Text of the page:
Dangers of cognitive errors and a-priori assumptions
Nigel Hawke describes, CFS/ME as "a common condition, and very
debilitating . . . Patients are incapacitated for years, unable to move,
sometimes bed ridden and fed through a tube." (1)
And yet the NICE panel concluded, "Our report, based on a solid
review of the evidence, was that graded exercise and cognitive behavioural
therapy were the best, indeed only, treatments." (1)
For how many years has CBT and GET been "the best, indeed only,
treatment" for such a debilitating illness?
Has even a single bedridden patient participated in a study of the
effectiveness of CBT or GET?
If the "only treatments" for CFS/ME were not tested on the most
disabled sufferers, did the NICE panel conclude that these patients are
unworthy of treatment? Does this attitude apply to the baffling,
primarily psychosomatic, predominantly female affliction, anorexia
nervosa? Do the guidelines for that condition overlook the need for
treatment of the very sickest patients?
Hawke quotes Crawley; "Ninety four per cent of children get better,
while only a third of adults do". (1) That is a markedly different
outcome for two age groups. Do doctors over-diagnose CFS/ME in children?
What other conditions are handled well by children? Doesn't the young
brain cope better with a number of viral infections? What percentage of
adult sufferers are the children (6%) who did not recover?
Phil Parker (2,3) is one of many practitioners who claim to have
developed an expensive treatment that is effective for a sweeping
assortment of conditions. On his website (2) Parker describes Lightning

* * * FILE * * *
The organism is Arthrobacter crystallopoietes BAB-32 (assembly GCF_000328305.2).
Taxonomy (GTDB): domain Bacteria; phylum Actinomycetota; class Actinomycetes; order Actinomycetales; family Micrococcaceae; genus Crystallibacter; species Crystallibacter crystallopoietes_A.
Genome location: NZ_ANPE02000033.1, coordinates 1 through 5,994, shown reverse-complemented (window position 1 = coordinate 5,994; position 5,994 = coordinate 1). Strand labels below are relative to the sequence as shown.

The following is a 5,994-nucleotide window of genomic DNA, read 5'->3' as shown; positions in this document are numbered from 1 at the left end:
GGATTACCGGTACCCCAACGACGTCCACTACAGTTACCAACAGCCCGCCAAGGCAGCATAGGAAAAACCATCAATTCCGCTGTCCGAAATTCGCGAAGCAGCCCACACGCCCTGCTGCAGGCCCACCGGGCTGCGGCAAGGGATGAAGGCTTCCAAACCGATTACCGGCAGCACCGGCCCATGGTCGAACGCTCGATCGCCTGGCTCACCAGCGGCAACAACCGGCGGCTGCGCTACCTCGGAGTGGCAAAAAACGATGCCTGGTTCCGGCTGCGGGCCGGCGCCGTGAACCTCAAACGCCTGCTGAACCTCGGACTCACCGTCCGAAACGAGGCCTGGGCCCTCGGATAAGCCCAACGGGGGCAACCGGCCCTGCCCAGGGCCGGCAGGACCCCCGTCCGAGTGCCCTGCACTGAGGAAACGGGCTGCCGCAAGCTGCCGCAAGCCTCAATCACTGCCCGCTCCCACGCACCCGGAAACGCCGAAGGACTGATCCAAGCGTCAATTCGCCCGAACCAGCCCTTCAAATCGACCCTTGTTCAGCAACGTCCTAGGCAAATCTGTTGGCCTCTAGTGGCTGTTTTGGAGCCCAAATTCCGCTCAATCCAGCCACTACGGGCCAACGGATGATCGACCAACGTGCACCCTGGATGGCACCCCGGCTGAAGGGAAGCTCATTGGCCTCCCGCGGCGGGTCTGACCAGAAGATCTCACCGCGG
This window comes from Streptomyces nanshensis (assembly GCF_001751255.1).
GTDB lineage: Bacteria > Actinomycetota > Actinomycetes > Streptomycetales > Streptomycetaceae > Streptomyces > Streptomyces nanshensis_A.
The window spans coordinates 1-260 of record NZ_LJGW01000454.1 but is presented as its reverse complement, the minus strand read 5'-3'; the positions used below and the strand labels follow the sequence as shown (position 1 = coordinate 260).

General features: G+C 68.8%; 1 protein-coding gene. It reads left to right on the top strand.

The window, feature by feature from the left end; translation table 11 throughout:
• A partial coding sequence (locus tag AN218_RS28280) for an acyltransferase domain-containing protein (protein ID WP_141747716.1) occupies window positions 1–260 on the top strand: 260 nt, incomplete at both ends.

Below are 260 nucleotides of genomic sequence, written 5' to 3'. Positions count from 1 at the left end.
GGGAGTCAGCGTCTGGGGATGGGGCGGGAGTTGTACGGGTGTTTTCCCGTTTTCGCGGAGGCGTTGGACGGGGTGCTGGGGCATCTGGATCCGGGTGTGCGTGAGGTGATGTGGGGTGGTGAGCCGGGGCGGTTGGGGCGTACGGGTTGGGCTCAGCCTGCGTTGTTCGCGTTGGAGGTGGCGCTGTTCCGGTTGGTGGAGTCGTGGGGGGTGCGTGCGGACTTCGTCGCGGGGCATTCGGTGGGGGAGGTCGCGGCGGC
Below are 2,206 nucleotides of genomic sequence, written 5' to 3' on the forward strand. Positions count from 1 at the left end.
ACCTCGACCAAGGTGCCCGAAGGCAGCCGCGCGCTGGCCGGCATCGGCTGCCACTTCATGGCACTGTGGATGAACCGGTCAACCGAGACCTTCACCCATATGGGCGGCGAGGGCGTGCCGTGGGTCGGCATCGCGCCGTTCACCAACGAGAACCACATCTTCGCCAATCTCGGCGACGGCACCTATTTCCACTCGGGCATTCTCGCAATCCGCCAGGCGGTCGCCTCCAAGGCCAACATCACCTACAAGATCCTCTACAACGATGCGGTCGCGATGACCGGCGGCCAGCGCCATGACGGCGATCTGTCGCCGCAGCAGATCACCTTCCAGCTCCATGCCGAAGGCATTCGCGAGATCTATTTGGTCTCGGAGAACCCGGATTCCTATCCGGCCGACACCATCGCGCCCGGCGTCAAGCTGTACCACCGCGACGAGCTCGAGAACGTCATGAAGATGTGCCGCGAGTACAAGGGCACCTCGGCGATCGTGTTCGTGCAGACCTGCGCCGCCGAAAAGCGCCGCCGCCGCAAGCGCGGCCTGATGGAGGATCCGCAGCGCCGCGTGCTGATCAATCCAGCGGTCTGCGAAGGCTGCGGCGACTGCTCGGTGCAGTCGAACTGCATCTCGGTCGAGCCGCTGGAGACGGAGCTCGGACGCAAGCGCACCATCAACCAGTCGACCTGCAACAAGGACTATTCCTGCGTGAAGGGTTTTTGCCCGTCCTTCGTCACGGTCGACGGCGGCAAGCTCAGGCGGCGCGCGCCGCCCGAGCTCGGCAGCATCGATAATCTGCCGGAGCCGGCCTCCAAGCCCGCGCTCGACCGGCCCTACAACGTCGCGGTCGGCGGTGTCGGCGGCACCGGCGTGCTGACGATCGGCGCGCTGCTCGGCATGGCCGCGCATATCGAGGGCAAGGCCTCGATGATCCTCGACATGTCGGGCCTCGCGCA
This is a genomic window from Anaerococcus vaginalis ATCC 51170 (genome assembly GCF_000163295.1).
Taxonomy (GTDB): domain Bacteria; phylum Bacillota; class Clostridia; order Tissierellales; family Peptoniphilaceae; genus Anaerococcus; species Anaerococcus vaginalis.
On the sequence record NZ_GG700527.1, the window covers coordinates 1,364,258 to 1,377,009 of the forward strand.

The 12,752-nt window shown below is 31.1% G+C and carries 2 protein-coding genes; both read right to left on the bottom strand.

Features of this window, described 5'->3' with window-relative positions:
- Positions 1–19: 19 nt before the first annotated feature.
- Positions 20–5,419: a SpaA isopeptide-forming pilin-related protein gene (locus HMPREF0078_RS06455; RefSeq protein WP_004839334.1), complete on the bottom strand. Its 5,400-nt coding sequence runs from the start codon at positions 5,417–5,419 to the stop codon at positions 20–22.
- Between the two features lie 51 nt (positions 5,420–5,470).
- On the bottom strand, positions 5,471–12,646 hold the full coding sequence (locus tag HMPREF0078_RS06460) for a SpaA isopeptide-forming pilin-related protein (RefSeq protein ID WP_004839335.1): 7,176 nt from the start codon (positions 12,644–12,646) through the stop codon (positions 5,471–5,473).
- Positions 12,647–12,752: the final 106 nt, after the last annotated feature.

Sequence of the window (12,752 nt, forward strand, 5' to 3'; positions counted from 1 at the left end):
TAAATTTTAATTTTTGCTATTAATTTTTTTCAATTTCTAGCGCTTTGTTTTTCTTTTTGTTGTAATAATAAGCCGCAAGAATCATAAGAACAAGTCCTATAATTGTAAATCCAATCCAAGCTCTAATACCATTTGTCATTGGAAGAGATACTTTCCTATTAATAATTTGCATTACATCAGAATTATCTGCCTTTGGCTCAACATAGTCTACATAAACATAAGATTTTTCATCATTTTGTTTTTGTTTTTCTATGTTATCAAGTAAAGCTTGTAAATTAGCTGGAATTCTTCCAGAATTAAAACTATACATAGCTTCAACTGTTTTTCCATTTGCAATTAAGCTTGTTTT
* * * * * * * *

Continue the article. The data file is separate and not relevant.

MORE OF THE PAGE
Process as "a powerful, non medical tool that is tailored to help people
who are stuck in their life or health". On a quick visit to Parker's
websites, (2,3) without leaving the first page, I found claims LP is
effective for: CFS/ME, fibromyalgia, chronic pain, MS, IBS, digestive
issues, food/chemical intolerances, weight loss, eating disorders,
addiction, depression, phobias/anxiety/stress, low self esteem, OCD, (2)
lupus, ADHD, sleep disorders, migraine, bipolar II (3). A promotional
testimonial from a patient with Bipolar II states, "What was so
transformative for me on the LP seminar was simply learning that you have
a choice, that when manic or depressed symptoms arise, you don't have to
accept and experience them, that they aren't random external things
happening to you, but reactions which can be altered." (3)
The 'decline effect' (4) in replication studies, especially studies
in the behavioural sciences, caused Jonathon Schooler to suggest
researchers need to improve both rigour and transparency of studies,
"Every researcher should have to spell out, in advance, how many subjects
they're going to use, and what exactly they're testing, and what
constitutes a sufficient level of proof". (4) Ad hoc changes were made to
the outcome parameters of the PACE trial, (5) which favoured the authors'
strong a-priori assumptions. Ninety four percent of the subjects in
Crawley's study are likely to recover with or without LP. The study will
need utmost transparency and rigour if it is to provide worthwhile data.
The CFS/ME online community is not unique. Self-diagnosis and online
peer group-directed treatment is common for numerous conditions, both real
and imagined. Some of the dialogue is appalling for its naivety and
brashness, with all the inherent dangers of overconfidence. However, only
a few extremists condone extreme behaviour towards doctors and scientists.
The need for X-ray of mail etc is appalling, but to condemn an entire
group for the reprehensible actions of a few is bigotry.
(1) Hawkes N. Dangers of research into chronic fatigue syndrome. BMJ
(2) Phil Parker Lightning Process
(3) Phil Parker Lightning Process
(4) Lehrer J. The Truth Wears Off. The New Yorker 2010; Dec 13
(5) Stouten B, Goudsmit EM, Riley N. 2011 Correspondence on 'The PACE
trial in chronic fatigue syndrome'. The Lancet. 377 (9780): 1832-1833
Competing interests: No competing interests